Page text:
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What death ? When the Avenger spoke, his voice
was dry and hard as flint.

" Did you think," he said, " that so vile a treach-
ery, so detestable a cruelty, against a King so potent
and a nation so fearless, would go unpunished ?
Hell knows no viler traitor than your master,
Menendez de Aviles, of whom you are but the
spawn ! No ! I am only one of the humblest of the
subjects of my King, but I have charged myself with
avenging the deeds of this Menendez and yours
against my hapless countrymen. There is no name
base enough to brand your actions, no punishment
sharp enough to requite them. But though you
cannot suffer as you deserve, you shall suffer all that
an enemy can honorably inflict, that your example
may teach others to observe the peace and alliance
between our Kings which you have so perfidiously

Then he waved his hand, and the wretches were


marched out through the gate down to the river.
Some of them cried aloud that they would not go.
Others clasped the knees of the French arquebusiers,
sobbing out like women in their degradation that they
had helped to hang the Frenchmen of Fort Caroline,
that they had confessed and hoped for mercy.
These were rudely dragged to their feet and prodded
with pikes until they followed the others, trembling
in an agony of fear. When they had come to a
place near the river, the Indians pointed out to De
Gourgues the trees upon which the Frenchmen of
Fort Caroline had hung. De Bre"sac and I knew them
well. And upon these same trees without other
speech or ceremony, the Spaniards were hanged.

After it was over, De Gourgues caused tablets of
pine to be nailed over their heads where all men
might read. Upon these tablets were inscriptions
burned with a hot iron which read :




His vengeance was complete.

That night, when it was dark, De Bre"sac, Job
Goddard and another, buried De Ba^an deep in a
sand-dune. Indian messengers were sent to the

river of Tacatacourou to bring the Vengeance and



others vessels into the River of May. But at dawn
the following morning we saw them passing the
forts at the river's mouth and we knew that the
anxiety of Frangois Bourdelais had got the better of
him. When those on the vessels saw the standards
of France waving upon the battlements of the lower
forts, their cannon boomed forth a joyous salute
which was answered there and at San Mateo.
Before noon they anchored near the Fort and I was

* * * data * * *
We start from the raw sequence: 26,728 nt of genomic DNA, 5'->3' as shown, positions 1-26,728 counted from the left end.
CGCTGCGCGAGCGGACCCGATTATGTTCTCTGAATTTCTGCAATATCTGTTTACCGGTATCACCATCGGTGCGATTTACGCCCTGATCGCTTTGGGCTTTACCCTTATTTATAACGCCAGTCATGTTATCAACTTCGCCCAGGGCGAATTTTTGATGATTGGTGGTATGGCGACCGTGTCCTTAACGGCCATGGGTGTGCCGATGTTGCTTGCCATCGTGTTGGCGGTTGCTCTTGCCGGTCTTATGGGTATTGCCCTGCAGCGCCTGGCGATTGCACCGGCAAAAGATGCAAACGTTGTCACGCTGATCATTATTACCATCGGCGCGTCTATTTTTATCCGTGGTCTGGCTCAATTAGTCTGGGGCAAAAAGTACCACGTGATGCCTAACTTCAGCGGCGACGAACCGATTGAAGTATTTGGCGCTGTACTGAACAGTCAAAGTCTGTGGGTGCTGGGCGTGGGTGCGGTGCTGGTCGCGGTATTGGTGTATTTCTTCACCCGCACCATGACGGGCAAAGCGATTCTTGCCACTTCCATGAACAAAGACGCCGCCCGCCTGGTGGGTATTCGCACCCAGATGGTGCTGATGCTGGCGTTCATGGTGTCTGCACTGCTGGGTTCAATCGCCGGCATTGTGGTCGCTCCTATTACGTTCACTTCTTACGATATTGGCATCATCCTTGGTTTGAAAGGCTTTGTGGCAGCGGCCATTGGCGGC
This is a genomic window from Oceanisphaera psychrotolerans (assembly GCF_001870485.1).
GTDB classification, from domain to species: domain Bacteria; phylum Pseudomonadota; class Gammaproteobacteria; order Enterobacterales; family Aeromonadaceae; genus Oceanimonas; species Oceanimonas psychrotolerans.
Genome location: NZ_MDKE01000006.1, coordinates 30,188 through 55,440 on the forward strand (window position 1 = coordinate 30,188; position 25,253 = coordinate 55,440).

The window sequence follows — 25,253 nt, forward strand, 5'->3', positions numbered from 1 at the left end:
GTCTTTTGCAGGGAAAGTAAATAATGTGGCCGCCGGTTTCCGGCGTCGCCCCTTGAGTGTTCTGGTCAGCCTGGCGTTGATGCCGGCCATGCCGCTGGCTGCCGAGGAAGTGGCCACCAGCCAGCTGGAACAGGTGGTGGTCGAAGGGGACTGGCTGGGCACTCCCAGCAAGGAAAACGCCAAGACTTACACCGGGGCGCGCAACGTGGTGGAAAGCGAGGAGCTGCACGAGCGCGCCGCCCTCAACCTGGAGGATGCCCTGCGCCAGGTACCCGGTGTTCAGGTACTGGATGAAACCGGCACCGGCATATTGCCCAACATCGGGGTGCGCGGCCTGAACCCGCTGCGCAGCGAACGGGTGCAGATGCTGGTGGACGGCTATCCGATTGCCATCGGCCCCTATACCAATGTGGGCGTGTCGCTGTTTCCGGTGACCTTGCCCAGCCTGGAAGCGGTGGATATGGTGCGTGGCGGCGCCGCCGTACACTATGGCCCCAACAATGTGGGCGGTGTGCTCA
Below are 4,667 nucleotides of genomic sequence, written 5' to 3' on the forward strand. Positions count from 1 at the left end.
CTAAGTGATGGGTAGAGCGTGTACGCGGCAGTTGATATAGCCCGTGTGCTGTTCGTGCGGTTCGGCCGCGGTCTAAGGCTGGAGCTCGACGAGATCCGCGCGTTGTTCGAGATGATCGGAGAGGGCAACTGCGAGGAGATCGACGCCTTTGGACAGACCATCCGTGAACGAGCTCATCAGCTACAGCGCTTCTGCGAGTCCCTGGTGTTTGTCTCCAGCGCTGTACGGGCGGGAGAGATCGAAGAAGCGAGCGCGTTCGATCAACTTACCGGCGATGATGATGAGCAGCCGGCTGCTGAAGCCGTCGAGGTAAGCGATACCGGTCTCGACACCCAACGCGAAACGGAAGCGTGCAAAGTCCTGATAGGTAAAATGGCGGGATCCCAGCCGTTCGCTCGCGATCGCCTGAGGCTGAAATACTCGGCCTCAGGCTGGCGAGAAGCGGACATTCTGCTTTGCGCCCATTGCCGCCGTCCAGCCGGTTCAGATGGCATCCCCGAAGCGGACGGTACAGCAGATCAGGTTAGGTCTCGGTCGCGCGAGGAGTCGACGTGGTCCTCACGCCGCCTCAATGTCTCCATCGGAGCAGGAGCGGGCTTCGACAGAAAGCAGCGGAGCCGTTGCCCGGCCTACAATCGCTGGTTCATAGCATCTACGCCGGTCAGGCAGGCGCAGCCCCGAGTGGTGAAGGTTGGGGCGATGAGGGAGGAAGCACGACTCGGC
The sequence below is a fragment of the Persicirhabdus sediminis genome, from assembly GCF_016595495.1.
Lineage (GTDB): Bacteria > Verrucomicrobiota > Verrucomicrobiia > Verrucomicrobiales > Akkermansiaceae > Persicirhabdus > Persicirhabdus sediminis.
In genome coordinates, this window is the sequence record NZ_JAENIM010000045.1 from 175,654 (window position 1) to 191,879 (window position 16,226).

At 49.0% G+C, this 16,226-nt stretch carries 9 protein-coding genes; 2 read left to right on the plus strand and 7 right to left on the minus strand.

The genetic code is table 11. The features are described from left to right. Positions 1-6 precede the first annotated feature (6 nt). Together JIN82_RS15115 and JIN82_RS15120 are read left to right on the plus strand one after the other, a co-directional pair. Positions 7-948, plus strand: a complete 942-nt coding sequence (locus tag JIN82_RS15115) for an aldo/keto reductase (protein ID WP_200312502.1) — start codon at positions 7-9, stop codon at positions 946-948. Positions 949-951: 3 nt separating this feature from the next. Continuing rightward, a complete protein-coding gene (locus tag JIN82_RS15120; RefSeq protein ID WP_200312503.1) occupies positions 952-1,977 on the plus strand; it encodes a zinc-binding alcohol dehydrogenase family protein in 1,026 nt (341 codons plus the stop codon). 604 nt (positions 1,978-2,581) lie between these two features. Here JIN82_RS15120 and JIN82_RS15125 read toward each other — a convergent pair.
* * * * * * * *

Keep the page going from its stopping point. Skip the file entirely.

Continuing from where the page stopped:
carried aboard to Mademoiselle.

I could not suffer her to go ashore while traces of
the slaughter were in such ghastly evidence. For
there were sights to cloud and torment throughout
all recollection a mind innocent of the indecencies
of life. Already the vultures were wheeling high
over the forest and I prayed that the business which
still kept the Avenger would soon be concluded.
We were sick of the place, and Mademoiselle and I
had no desire to go upon the shore.

In the afternoon Maheera came aboard. Unable
to stay at the Tacatacourou River while these great
events were going forward, she had followed us and
lain in concealment since the attack. To Mademoi-
selle she brought a message from Olotoraca, who was
at the Indian encampment not dead, but very sorely
wounded from the thrust De Ba^an had given him
and who wished Mademoiselle to go to him.

I would have deterred her, for I knew not what


design he might cherish. Maheera understood me,
but she smiled as she had not smiled since I had seen

" The White Giant has no need to fear. Oloto-
raca knows all, and it is well. He has a great friend-
ship for the White Giant."

Mademoiselle started up.

" I must go, Sydney. There will be no harm,
and if he wishes me I cannot leave this land without
seeing him. Maheera would not give me bad

" The Moon-Princess will take no hurt."

I could not be satisfied to have her out of my
sight, but asked Cazenove to take some men and go
with her. They were gone a long time, and when
they returned Mademoiselle was smiling and tran-
quil. Olotoraca was very weak, but would recover.
He said that I, the White Giant, had parried the
blow which had wounded him and so had saved his
life. He wished to live fair in the memory of the
White Giant, he was glad that the Moon-Princess
was safe with me.

" It is not well," he had said at last, taking Ma-
heera's hand in his, " that a man should love at all
unless of the people of his own race."

Had I been able to go to him I would have
clasped him heartily by the hand. But they told me
I must lie quiet for fear of setting loose an artery,


and so I stayed on my pallet fanned by the cool
breezes of the sea and blessed by the sight of Diane,
who sat near at hand with beaming eyes, ministering
to me.

The capture of the Spanish Fort had in one way
been a great godsend to her. For in the quarters
of the women, De Brsac had found a box full of
linen and silks and a few things even that had been
brought to Florida by Mademoiselle herself. These
the Chevalier sent to her with a gracious word as her
share of the spoils. The silks were of no very re-